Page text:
Feature Stories

Study abroad in science

For more than 25 years, UGA students have had the opportunity to take a wide range of courses in the arts and humanities through the university's study abroad program in Cortona, Italy. Now, for the first time, students with interests in science and medicine have something to choose from as well.

During Maymester 2006, the Cortona program will offer "Topics in Biology/Biology of Medicine" (BIOL 3910) and "History of Medicine" (HIST 3433). The classes are upper-division, three-hour courses designed for undergraduate students with career goals in medicine, dentistry, veterinary medicine, biological sciences and biomedical and health sciences research and teaching. The deadline to apply for the Maymester science program is Tuesday, Jan. 17, 2006.
The "Topics in Biology" course will cover an array of current topics in biology, including biochemistry, molecular biology, genetics and biotechnology that relate to modern medicine. These topics include cloning, stem cell biology, cancer biology, endocrinology and bioethics. The course will be taught by Wyatt W. Anderson, Alumni Foundation Distinguished Professor of Genetics, and J. David Puett, Regents Professor of Biochemistry and Molecular Biology. Prerequisites for the course are BIOL 1107 and BIOL 1108 (or the equivalents).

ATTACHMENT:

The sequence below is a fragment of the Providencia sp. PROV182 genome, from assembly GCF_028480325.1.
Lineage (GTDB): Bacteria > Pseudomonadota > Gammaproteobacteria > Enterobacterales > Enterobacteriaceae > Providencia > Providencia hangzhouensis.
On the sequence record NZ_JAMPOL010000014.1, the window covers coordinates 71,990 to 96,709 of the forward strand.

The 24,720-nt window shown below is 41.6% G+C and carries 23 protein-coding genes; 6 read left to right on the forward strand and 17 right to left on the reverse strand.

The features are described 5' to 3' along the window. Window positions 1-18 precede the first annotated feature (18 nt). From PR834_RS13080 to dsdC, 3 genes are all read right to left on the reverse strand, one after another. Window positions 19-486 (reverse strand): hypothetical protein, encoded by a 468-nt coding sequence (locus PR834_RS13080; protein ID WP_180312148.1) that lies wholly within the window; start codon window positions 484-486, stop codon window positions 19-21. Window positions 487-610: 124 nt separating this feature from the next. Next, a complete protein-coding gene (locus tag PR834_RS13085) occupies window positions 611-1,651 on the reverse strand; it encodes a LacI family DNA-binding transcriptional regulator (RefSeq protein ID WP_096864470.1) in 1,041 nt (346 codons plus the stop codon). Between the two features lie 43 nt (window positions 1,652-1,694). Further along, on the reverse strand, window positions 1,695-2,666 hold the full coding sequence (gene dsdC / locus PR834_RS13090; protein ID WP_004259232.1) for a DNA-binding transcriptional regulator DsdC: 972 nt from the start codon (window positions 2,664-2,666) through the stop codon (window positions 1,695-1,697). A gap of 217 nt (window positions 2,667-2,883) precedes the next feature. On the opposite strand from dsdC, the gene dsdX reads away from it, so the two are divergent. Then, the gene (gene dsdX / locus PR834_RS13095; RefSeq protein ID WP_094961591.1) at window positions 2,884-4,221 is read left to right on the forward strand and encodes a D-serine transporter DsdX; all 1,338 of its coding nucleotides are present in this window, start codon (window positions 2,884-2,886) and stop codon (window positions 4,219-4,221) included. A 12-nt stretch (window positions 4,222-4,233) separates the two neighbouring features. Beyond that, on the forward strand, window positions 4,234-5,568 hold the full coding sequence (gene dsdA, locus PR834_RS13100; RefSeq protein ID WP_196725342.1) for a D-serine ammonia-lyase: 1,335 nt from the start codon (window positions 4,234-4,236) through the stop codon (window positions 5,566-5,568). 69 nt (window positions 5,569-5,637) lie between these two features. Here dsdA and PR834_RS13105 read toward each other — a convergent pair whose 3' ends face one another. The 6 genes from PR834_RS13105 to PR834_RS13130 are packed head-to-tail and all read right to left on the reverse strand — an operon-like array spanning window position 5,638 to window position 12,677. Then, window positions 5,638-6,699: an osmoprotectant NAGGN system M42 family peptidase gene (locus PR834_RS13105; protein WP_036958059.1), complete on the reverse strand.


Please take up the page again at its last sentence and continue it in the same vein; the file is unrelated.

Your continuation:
Edward J. Larson, the Richard B. Russell Professor of American History and Talmadge Professor of Law and a Pulitzer Prize-winner, will teach "History of Medicine." The course will cover Western concepts of medicine from a historical perspective with a focus on the contributions by Italian physicians and scientists. There is no prerequisite.

The format for the courses will consist of two lectures - one in the morning and one in the afternoon - and three discussion periods each day. The courses will be augmented by fieldtrips to Rome, Florence, Bologna, Padua and Venice.

For more than 35 years, UGA's Cortona program has been a leader in international arts education, providing a challenging opportunity for the serious art student who wishes to combine international travel with an intensive studio and classroom experience. A medieval hill town, Cortona offers a rich historical environment where students can easily integrate with the lifestyle of a typical Italian community. Since its inception, the program has served nearly 5,000 students from 400 U.S. institutions. Today, more than 200 students travel to Cortona each year to study art, landscape architecture, Italian culture and language, as well as a variety of courses in the humanities.

Published Saturday,